SDKs

- iOS 12.0+
- macOS 10.14+
- Xcode 10.0+

Framework

- Metal Performance Shaders

## Overview

This sample walks you through the steps typically followed for ray tracing a scene:

Casting

*primary rays*from the camera to the scene and computing shading at the nearest intersection point; that is, the point nearest to the camera where a ray hits geometry.Casting

*shadow rays*from the intersection point to the light source. If a shadow ray doesn’t reach the light because of intersecting geometry, the intersection point is in shadow.Casting

*secondary rays*from the intersection point in random directions to simulate light bouncing. Lighting contributions are added where the secondary rays intersect geometry.

Ray-tracing apps spend a significant amount of time computing ray-triangle intersections, so the efficiency of the intersection algorithm impacts rendering performance. Metal Performance Shaders solves this intersection problem with a high-performance intersector.

The Metal Performance Shaders `MPSRay`

class accelerates ray-triangle intersection tests on the GPU. It accepts rays through a Metal buffer and returns either the closest intersection (for primary rays) or any intersection (for shadow rays) along each ray through a Metal buffer.

Metal Performance Shaders builds a data structure called an *acceleration structure* that optimizes computing intersections.

Metal Performance Shaders builds the acceleration structure from vertices that describe the triangles in a scene. To search for intersections, you provide the acceleration structure to an intersector.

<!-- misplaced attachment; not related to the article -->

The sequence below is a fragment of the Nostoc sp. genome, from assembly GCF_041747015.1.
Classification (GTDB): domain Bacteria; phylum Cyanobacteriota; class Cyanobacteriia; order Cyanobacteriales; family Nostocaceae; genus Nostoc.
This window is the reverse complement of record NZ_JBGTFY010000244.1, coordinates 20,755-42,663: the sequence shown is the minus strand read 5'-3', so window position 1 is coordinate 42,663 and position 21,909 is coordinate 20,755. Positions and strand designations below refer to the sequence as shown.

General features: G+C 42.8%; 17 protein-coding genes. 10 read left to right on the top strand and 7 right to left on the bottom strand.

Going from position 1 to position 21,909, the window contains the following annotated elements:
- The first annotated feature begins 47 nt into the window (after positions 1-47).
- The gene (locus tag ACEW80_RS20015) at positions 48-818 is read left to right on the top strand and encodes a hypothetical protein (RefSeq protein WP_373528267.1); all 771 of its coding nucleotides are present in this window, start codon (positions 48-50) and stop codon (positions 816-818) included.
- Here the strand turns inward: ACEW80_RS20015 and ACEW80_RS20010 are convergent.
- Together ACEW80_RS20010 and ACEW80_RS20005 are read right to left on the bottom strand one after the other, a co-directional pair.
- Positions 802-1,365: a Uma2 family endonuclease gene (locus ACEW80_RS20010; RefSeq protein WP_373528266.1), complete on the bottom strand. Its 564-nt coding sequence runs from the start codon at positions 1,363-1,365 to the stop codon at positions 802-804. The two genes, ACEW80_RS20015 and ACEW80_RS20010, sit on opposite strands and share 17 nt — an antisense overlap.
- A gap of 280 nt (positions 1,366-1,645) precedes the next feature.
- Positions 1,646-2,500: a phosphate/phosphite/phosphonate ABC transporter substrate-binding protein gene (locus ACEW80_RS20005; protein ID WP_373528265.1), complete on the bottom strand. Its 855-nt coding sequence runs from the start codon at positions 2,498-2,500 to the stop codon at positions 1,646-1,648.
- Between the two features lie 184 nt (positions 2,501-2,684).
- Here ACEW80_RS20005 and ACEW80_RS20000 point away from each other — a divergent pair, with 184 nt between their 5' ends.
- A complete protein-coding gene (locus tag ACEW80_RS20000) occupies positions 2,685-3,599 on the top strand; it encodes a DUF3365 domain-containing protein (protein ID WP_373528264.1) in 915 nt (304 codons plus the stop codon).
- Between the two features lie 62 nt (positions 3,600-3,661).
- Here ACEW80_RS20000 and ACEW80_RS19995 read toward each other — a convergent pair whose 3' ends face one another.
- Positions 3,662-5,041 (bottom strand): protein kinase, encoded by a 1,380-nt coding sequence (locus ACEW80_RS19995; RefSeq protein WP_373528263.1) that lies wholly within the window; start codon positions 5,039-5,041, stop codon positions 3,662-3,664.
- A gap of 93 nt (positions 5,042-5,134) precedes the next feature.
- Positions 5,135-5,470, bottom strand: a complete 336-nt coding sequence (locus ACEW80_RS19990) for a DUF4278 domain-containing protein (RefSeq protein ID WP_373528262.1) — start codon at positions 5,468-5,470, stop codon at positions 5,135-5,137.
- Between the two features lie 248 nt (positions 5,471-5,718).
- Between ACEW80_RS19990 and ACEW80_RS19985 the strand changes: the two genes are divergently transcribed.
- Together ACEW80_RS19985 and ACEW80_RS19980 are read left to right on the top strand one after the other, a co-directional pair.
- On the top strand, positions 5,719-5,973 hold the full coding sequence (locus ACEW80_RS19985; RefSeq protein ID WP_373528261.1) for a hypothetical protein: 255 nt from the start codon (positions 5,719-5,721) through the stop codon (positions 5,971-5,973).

In the real world, photons are emitted from light sources and end in the camera. Simulating real-world conditions is computationally expensive, so in this sample, rays originate from the camera.

### Cast Primary Rays

Primary rays render an image that’s equivalent to an image rendered by a rasterizer.

**Create an Intersector**

Instantiate an intersector using a `MTLDevice`

object:

**Create and Build an Acceleration Structure**

Create a triangle acceleration structure, specifying the device, the vertex buffer, and the number of triangles:

**Generate Primary Rays**

Each primary ray starts at the camera position and passes through a pixel on the image plane, resulting in one primary ray per pixel. This sample generates rays with a compute kernel that computes the origin and direction of each ray:

Assign each ray a fully white color that’s scaled as light is absorbed into surfaces:

**Intersect Rays with the Scene**

The intersector’s `encode`

method computes intersections and encodes its results to a Metal command buffer.

For primary rays, set the intersection type so that the intersector returns the intersections that are closest to the camera (`MPSIntersection`

). Then pass the ray buffer containing the rays generated in the previous step, an intersection buffer to receive the intersection results, the ray count (in this case, the number of pixels), and the acceleration structure:

**Use the Intersection Results to Shade the Final Image**

Another compute kernel applies lighting and textures based on the intersection point and vertex attributes. This shading kernel has one thread per pixel and takes the place of the fragment shader in a rasterization workflow. Unlike with fragment shaders that interpolate vertex attributes, with a shading kernel, you do the interpolation yourself.